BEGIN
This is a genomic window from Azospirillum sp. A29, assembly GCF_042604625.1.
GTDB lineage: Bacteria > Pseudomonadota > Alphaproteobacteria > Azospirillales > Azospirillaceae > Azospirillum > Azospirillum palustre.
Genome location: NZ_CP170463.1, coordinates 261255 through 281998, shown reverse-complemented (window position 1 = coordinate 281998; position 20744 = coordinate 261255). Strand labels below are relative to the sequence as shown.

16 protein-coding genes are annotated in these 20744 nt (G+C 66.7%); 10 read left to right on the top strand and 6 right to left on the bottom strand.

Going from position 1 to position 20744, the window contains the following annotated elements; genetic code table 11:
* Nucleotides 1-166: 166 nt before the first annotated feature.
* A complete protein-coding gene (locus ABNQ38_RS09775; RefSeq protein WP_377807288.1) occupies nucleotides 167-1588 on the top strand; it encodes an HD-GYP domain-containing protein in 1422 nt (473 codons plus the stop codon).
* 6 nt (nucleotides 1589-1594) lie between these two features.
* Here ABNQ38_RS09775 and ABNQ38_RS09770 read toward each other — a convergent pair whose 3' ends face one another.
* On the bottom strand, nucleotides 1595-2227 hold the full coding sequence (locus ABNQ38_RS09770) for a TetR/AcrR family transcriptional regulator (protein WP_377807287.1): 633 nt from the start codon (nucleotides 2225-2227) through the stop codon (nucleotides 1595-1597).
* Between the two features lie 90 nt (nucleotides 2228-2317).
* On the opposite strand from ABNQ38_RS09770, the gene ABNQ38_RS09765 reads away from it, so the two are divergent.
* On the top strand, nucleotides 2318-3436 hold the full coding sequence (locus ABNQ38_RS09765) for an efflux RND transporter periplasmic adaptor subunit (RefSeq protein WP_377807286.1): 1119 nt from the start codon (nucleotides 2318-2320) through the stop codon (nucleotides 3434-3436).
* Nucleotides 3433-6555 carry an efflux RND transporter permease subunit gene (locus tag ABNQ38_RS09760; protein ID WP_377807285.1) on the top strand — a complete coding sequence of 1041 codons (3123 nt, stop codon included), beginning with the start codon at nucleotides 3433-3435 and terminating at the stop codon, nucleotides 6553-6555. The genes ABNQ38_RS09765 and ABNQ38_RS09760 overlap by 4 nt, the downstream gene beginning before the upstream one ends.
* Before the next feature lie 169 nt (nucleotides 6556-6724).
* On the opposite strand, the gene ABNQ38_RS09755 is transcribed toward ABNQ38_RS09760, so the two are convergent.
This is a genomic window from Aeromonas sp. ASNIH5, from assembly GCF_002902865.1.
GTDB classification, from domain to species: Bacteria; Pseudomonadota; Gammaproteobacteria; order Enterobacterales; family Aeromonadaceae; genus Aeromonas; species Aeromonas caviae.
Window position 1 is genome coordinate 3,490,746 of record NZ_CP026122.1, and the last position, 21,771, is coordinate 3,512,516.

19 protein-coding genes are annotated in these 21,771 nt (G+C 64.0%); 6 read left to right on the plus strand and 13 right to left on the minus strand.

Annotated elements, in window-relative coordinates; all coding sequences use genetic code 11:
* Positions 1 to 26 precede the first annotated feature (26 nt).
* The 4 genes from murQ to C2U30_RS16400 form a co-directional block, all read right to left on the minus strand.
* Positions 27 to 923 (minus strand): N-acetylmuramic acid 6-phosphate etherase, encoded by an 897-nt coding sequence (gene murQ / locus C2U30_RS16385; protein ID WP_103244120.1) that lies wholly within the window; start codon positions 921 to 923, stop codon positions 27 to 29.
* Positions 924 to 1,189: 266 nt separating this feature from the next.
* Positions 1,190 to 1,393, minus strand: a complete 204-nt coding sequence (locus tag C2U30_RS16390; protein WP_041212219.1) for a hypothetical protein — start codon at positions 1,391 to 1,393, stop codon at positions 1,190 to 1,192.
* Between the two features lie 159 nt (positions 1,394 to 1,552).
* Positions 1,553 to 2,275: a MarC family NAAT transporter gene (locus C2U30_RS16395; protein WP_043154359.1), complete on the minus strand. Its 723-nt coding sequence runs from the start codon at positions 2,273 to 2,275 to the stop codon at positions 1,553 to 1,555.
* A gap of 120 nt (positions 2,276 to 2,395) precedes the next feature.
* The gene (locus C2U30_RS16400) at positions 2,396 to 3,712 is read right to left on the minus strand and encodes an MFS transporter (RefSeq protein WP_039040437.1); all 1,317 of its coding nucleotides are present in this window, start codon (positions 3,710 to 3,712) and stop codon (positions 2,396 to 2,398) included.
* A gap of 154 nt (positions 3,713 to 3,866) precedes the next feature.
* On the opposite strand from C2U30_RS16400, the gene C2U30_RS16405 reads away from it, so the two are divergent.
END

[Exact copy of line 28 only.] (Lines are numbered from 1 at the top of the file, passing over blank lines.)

* Positions 1,553 to 2,275: a MarC family NAAT transporter gene (locus C2U30_RS16395; protein WP_043154359.1), complete on the minus strand. Its 723-nt coding sequence runs from the start codon at positions 2,273 to 2,275 to the stop codon at positions 1,553 to 1,555.